The insertion of indwelling urinary catheters has been a common practice accredited to keeping the bladder empty during hospital stays, treatments and pre- or post-operative procedures. Through this practice, research has shown that many patients will acquire a catheter associated urinary tract infections. The purpose of this healthcare policy is to prove if catheterization is really necessary or is there an alternative, as a nurse what can one to do improve upon existing facility polices and where do we go from here to protect our patients.
The insertion presents a strong possibility of introducing an infection and if the patient had no pre-existing infectious process, the end result may be a urinary tract infection related to the catheter. The presence of a urethral catheter bypasses many of the bladder’s natural defenses and provides a direct connection from the colonized perineum to the usually sterile bladder. Entry of bacteria into the bladder can occur either at initial catheterization or later by ascent of the catheter tubing, for example, when a catheter bag is changed (Dailly, 2011).
This is the very step that we as healthcare professionals must work in unison to deem if this is really necessary and if so when should catheterization be discontinued and by whose judgment. Method In acute care settings, urinary tract infections account for at least 35% of all hospital-acquired infections, with 80% of those being attributed to the use of indwelling catheters (Bernard, 2012). With these statistics healthcare providers must ask the question if a catheter is really necessary, but not only that they must be given a protocol to follow.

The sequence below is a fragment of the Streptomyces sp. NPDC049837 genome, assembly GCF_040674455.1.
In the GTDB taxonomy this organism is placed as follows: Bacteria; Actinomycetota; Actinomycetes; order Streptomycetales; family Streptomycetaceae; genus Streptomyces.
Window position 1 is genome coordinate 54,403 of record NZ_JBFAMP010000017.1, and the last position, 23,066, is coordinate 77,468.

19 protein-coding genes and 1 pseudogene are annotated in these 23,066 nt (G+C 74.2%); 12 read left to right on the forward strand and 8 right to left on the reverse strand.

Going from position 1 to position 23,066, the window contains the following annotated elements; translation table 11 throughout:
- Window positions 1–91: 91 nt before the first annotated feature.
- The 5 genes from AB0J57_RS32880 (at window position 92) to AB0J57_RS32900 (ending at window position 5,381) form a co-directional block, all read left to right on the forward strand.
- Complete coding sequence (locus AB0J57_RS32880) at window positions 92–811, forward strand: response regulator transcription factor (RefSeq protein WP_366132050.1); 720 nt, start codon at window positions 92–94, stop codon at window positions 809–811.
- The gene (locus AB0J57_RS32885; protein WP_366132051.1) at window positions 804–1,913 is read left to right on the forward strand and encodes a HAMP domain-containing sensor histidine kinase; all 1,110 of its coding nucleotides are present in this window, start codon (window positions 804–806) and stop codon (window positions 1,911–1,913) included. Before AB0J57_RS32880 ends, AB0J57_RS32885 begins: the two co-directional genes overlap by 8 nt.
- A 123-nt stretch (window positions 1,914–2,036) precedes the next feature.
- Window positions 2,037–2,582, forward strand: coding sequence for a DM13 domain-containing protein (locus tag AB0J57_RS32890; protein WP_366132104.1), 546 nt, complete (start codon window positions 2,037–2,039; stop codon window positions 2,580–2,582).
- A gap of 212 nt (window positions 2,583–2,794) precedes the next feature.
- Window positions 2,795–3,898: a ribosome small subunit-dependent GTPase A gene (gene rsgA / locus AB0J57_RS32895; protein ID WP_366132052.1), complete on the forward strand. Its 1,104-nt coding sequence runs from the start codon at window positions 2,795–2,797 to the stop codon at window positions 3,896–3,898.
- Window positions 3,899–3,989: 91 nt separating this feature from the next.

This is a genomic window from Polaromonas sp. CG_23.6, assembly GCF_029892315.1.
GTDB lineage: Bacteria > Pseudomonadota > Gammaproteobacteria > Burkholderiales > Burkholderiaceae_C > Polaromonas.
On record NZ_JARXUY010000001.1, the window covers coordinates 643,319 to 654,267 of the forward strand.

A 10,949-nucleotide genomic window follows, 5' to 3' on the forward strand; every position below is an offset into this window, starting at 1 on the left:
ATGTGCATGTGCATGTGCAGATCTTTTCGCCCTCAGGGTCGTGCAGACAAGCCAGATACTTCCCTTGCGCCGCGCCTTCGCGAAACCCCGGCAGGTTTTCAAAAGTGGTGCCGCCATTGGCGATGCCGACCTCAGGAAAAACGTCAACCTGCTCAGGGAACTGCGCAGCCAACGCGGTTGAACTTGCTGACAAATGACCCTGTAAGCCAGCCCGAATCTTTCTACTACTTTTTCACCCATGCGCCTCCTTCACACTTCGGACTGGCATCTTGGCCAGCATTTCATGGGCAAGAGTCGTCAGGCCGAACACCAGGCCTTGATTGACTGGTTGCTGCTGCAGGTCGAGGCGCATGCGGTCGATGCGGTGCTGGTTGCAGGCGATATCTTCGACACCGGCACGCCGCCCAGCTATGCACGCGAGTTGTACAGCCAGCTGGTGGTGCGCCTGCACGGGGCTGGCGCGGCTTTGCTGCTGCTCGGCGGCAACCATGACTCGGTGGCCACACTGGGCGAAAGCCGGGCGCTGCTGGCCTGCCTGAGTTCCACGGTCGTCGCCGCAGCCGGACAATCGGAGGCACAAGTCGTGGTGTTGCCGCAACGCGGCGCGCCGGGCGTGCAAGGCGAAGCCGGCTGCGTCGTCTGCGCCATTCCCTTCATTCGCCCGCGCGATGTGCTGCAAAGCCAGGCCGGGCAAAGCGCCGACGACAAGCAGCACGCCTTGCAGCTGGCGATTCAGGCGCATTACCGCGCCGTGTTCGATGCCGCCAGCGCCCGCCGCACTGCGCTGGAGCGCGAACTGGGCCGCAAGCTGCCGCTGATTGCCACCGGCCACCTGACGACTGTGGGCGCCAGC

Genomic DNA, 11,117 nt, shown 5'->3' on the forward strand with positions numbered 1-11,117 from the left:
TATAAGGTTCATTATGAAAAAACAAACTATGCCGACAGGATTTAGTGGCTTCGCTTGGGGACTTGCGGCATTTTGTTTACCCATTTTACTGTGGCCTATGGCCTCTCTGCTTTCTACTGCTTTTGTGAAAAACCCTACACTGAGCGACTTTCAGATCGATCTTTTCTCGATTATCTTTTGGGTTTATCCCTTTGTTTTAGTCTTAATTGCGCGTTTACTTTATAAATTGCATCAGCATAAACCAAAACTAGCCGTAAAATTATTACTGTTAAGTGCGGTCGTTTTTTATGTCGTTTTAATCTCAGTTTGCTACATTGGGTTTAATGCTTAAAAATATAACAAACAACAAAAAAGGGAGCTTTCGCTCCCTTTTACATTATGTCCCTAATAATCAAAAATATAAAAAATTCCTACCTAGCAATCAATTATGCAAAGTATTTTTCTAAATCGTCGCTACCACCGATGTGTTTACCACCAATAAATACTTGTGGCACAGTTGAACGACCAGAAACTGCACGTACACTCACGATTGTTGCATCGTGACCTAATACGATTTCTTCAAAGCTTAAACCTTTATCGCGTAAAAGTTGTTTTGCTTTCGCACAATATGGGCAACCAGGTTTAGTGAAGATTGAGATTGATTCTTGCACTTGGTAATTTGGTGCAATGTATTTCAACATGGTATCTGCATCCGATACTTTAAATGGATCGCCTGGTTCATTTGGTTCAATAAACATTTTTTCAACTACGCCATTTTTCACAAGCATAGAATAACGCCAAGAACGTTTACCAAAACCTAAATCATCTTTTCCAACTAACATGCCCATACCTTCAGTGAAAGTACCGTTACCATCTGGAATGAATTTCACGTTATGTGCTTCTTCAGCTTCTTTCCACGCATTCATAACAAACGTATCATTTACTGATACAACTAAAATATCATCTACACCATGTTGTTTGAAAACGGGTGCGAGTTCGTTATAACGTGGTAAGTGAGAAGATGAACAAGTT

Pellow, 2010 along with Critical Care Nurse 2012 have proposed the following protocol for guidelines for preventing infections associated with the use of short-term indwelling catheters. Assessing the need for catheterization: Only use indwelling urethral catheters after considering alternative methods of management. Document the need for catheterization, catheter insertion and care. Review regularly the patient’s clinical need for continuing urinary catheterization and remove the catheter as soon as possible.
Selection of catheter type: Choice of catheter material will depend on clinical experience, patient assessment and anticipated duration of catheterization. Select the smallest gauge catheter that will allow free urinary outflow. A catheter with a 10ml balloon should be used in adults. Urological patients may require larger gauge sizes and balloons. Catheter insertion: Catheterization is an aseptic procedure. Ensure that healthcare workers are trained and competent to carry out urethral catheterization. Clean the urethral meatus with sterile catheter.